Interplay between arbitration agreements and stamp laws – Void or Inadmissible in Evidence? – Supreme Court clarifies

Brief Overview:

An arbitration agreement contained in an unstamped or insufficiently stamped instrument is enforceable and such an instrument is only inadmissible in evidence, not void.
Held by the Hon’ble Supreme Court of India (“Supreme Court”) in the matter of In Re: Interplay between the arbitration agreements under the Arbitration and Conciliation Act 1996 and the Indian Stamp Act 1899 [Curative Petition (C) No. 44 of 2023]

Technical Details: 

In a reference made to a 7-judge bench, the Supreme Court has answered the issue of whether an arbitration agreement contained in an instrument, which is unstamped or insufficiently stamped, would be non-existent, unenforceable, or invalid. While clarifying the position, the Supreme Court has overruled its earlier decision passed by a 5-judge bench in NN Global Mercantile (P) Ltd. v. Indo Unique Flame Ltd. [(2023) 7 SCC 1] which held that an unstamped instrument containing an arbitration agreement is void under Section 2(g) of the Indian Contract Act, 1872 and such an instrument would have to be impounded even at the stage of making a reference under Section 11 of the Arbitration and Conciliation Act, 1996 (“Arbitration Act”).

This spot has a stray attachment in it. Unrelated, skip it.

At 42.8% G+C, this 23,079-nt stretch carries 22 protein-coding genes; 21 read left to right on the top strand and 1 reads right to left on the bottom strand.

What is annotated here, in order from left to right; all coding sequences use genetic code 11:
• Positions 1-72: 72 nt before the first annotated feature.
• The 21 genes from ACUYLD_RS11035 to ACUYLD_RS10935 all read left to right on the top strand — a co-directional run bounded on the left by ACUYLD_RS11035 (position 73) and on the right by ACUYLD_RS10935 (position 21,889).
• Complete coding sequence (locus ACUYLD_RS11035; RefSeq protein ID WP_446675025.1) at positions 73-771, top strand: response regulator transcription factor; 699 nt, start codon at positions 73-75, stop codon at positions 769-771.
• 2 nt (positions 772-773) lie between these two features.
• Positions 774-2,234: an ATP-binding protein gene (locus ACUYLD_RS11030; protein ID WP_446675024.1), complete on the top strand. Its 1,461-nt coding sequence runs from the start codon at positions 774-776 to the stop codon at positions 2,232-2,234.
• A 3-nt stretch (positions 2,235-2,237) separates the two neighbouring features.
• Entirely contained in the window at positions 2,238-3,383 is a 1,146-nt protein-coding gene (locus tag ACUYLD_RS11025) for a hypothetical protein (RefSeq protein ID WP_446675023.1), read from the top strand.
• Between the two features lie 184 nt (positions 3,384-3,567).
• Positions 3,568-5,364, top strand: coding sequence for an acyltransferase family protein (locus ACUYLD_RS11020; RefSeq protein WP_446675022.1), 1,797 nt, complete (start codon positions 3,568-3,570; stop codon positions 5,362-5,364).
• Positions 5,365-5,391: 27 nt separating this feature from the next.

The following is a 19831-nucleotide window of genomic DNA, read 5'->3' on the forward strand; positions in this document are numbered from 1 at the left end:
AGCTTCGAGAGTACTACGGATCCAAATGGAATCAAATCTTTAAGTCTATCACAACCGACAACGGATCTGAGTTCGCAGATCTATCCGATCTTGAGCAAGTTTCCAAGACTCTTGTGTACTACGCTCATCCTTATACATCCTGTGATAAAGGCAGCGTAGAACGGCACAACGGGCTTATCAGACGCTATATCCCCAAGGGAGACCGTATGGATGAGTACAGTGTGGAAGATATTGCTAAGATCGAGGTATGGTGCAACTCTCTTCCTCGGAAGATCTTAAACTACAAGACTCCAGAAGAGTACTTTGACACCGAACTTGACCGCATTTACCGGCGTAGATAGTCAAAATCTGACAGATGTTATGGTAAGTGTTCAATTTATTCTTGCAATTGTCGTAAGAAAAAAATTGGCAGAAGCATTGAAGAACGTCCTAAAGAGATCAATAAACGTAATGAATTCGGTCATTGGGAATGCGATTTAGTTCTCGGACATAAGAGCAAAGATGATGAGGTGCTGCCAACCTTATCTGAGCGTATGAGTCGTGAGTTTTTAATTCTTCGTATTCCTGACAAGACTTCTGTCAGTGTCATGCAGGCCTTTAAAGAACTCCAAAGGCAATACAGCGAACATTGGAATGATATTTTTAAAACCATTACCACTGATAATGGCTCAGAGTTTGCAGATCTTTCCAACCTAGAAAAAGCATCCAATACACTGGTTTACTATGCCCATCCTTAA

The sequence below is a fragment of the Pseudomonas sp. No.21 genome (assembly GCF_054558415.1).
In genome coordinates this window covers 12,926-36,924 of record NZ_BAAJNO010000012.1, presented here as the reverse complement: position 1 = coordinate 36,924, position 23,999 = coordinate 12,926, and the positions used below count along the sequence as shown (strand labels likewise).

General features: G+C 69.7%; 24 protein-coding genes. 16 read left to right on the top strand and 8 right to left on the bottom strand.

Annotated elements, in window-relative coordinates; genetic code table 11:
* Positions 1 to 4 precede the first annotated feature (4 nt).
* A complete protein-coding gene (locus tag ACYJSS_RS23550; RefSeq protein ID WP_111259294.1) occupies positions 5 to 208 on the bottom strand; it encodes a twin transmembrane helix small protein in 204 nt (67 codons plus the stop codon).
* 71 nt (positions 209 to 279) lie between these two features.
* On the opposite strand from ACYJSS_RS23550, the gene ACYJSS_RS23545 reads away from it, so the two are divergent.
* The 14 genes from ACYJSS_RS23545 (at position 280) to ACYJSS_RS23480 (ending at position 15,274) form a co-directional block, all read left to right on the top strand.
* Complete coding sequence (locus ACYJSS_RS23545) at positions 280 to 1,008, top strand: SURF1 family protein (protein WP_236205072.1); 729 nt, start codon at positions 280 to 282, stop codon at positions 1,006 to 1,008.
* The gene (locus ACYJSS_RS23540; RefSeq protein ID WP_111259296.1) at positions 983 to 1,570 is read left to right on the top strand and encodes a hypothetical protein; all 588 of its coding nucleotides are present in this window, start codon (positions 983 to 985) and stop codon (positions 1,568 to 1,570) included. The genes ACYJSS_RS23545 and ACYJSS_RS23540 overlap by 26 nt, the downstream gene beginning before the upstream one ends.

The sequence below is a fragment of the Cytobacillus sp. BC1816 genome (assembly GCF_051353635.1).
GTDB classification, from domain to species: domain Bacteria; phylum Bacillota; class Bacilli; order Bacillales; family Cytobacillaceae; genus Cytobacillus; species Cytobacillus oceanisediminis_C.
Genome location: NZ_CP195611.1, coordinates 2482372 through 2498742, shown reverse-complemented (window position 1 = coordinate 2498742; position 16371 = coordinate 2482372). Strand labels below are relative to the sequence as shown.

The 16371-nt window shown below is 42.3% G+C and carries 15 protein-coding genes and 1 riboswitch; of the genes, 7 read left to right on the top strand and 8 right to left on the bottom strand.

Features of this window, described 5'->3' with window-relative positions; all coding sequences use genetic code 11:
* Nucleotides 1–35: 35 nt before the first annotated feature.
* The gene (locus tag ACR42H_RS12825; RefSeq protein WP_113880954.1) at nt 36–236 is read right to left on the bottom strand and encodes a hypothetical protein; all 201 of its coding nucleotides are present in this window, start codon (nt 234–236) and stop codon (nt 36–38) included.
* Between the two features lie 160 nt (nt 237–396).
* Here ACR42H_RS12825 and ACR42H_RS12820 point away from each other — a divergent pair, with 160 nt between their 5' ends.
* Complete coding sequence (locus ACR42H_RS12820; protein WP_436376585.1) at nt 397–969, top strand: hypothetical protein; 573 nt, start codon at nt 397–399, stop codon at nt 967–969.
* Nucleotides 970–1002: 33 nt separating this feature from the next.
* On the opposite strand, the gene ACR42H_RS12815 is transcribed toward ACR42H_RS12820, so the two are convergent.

While answering the reference, the Supreme Court held that:

1)  An agreement which is not stamped or is inadequately stamped is only inadmissible in evidence under Section 35 of the Indian Stamp Act, 1899 (“Stamp Act”) and is not rendered void or void ab initio or unenforceable.

2)  Non-stamping or inadequate stamping is a curable defect for which the procedure has been laid down under the Stamp Act.

3)  An objection as to stamping does not fall for determination under Sections 8 or 11 of the Arbitration Act by the referral court. Any objection in relation to stamping of the agreement falls within the ambit of the arbitral tribunal.

4)  At the stage of referring the parties to arbitration, the referral court should not impound an unstamped or insufficiently stamped instrument. The concerned court only has to examine whether an arbitration agreement exists in terms of Section 7 of the Arbitration Act.

JC takeaway: 

In a pro-arbitration decision, the Supreme Court has upheld the enforceability of arbitration agreements contained in unstamped or insufficiently stamped instruments. This decision will reduce judicial intervention during the arbitration process. The issue of stamping can be decided upon by the arbitral tribunal, which in essence is a curable defect. This decision further comes at a time when the Ministry of Law and Justice has constituted an expert committee for examining the working of arbitration laws in India, which has been assigned the task of recommending reforms to the Arbitration Act.

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